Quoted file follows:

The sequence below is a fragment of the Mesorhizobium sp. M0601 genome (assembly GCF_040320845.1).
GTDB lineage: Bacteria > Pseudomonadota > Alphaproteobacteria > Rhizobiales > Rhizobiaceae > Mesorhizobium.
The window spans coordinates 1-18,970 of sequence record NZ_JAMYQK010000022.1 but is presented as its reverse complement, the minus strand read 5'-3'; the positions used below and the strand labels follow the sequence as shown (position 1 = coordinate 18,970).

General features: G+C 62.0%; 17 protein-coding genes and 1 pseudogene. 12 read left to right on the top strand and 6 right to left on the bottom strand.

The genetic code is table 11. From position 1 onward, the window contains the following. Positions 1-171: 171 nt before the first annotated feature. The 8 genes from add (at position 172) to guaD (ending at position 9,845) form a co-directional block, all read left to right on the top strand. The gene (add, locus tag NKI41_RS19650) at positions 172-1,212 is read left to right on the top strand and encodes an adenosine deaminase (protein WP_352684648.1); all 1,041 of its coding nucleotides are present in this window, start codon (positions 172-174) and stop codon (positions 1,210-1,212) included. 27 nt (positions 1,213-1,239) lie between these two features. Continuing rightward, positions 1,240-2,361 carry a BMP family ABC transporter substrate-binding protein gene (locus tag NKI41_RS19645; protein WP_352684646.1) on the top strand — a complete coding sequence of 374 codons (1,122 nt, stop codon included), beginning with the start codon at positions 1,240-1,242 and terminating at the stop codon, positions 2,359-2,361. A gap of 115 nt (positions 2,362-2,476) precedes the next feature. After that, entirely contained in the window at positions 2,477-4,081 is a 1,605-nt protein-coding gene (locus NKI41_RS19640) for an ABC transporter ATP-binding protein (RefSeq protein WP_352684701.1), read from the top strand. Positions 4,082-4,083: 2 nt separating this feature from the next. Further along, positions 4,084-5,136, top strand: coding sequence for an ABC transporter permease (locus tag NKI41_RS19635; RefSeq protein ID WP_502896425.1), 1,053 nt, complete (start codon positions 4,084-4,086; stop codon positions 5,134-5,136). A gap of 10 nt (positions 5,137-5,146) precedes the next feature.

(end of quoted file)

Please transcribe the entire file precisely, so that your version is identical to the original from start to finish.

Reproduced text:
The sequence below is a fragment of the Mesorhizobium sp. M0601 genome (assembly GCF_040320845.1).
GTDB lineage: Bacteria > Pseudomonadota > Alphaproteobacteria > Rhizobiales > Rhizobiaceae > Mesorhizobium.
The window spans coordinates 1-18,970 of sequence record NZ_JAMYQK010000022.1 but is presented as its reverse complement, the minus strand read 5'-3'; the positions used below and the strand labels follow the sequence as shown (position 1 = coordinate 18,970).

General features: G+C 62.0%; 17 protein-coding genes and 1 pseudogene. 12 read left to right on the top strand and 6 right to left on the bottom strand.

The genetic code is table 11. From position 1 onward, the window contains the following. Positions 1-171: 171 nt before the first annotated feature. The 8 genes from add (at position 172) to guaD (ending at position 9,845) form a co-directional block, all read left to right on the top strand. The gene (add, locus tag NKI41_RS19650) at positions 172-1,212 is read left to right on the top strand and encodes an adenosine deaminase (protein WP_352684648.1); all 1,041 of its coding nucleotides are present in this window, start codon (positions 172-174) and stop codon (positions 1,210-1,212) included. 27 nt (positions 1,213-1,239) lie between these two features. Continuing rightward, positions 1,240-2,361 carry a BMP family ABC transporter substrate-binding protein gene (locus tag NKI41_RS19645; protein WP_352684646.1) on the top strand — a complete coding sequence of 374 codons (1,122 nt, stop codon included), beginning with the start codon at positions 1,240-1,242 and terminating at the stop codon, positions 2,359-2,361. A gap of 115 nt (positions 2,362-2,476) precedes the next feature. After that, entirely contained in the window at positions 2,477-4,081 is a 1,605-nt protein-coding gene (locus NKI41_RS19640) for an ABC transporter ATP-binding protein (RefSeq protein WP_352684701.1), read from the top strand. Positions 4,082-4,083: 2 nt separating this feature from the next. Further along, positions 4,084-5,136, top strand: coding sequence for an ABC transporter permease (locus tag NKI41_RS19635; RefSeq protein ID WP_502896425.1), 1,053 nt, complete (start codon positions 4,084-4,086; stop codon positions 5,134-5,136). A gap of 10 nt (positions 5,137-5,146) precedes the next feature.